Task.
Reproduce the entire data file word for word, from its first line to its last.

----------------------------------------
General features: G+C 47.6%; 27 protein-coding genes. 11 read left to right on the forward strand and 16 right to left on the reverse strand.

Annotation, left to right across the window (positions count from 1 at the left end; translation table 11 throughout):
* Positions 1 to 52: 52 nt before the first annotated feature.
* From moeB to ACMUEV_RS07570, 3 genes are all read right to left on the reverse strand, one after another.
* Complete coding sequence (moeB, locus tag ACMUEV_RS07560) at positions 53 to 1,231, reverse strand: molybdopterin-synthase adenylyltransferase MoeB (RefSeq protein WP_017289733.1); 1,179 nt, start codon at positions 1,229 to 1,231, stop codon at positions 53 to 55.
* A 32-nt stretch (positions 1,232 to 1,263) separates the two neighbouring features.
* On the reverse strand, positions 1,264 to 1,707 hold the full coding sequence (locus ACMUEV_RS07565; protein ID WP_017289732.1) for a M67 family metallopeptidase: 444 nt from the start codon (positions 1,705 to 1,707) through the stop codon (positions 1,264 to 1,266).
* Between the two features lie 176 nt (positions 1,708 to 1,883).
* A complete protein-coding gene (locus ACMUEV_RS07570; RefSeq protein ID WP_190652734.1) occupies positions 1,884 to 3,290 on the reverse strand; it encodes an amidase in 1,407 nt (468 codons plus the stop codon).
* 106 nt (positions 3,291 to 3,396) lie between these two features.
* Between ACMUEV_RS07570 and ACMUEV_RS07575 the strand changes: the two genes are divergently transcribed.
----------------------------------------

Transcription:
General features: G+C 47.6%; 27 protein-coding genes. 11 read left to right on the forward strand and 16 right to left on the reverse strand.

Annotation, left to right across the window (positions count from 1 at the left end; translation table 11 throughout):
* Positions 1 to 52: 52 nt before the first annotated feature.
* From moeB to ACMUEV_RS07570, 3 genes are all read right to left on the reverse strand, one after another.
* Complete coding sequence (moeB, locus tag ACMUEV_RS07560) at positions 53 to 1,231, reverse strand: molybdopterin-synthase adenylyltransferase MoeB (RefSeq protein WP_017289733.1); 1,179 nt, start codon at positions 1,229 to 1,231, stop codon at positions 53 to 55.
* A 32-nt stretch (positions 1,232 to 1,263) separates the two neighbouring features.
* On the reverse strand, positions 1,264 to 1,707 hold the full coding sequence (locus ACMUEV_RS07565; protein ID WP_017289732.1) for a M67 family metallopeptidase: 444 nt from the start codon (positions 1,705 to 1,707) through the stop codon (positions 1,264 to 1,266).
* Between the two features lie 176 nt (positions 1,708 to 1,883).
* A complete protein-coding gene (locus ACMUEV_RS07570; RefSeq protein ID WP_190652734.1) occupies positions 1,884 to 3,290 on the reverse strand; it encodes an amidase in 1,407 nt (468 codons plus the stop codon).
* 106 nt (positions 3,291 to 3,396) lie between these two features.
* Between ACMUEV_RS07570 and ACMUEV_RS07575 the strand changes: the two genes are divergently transcribed.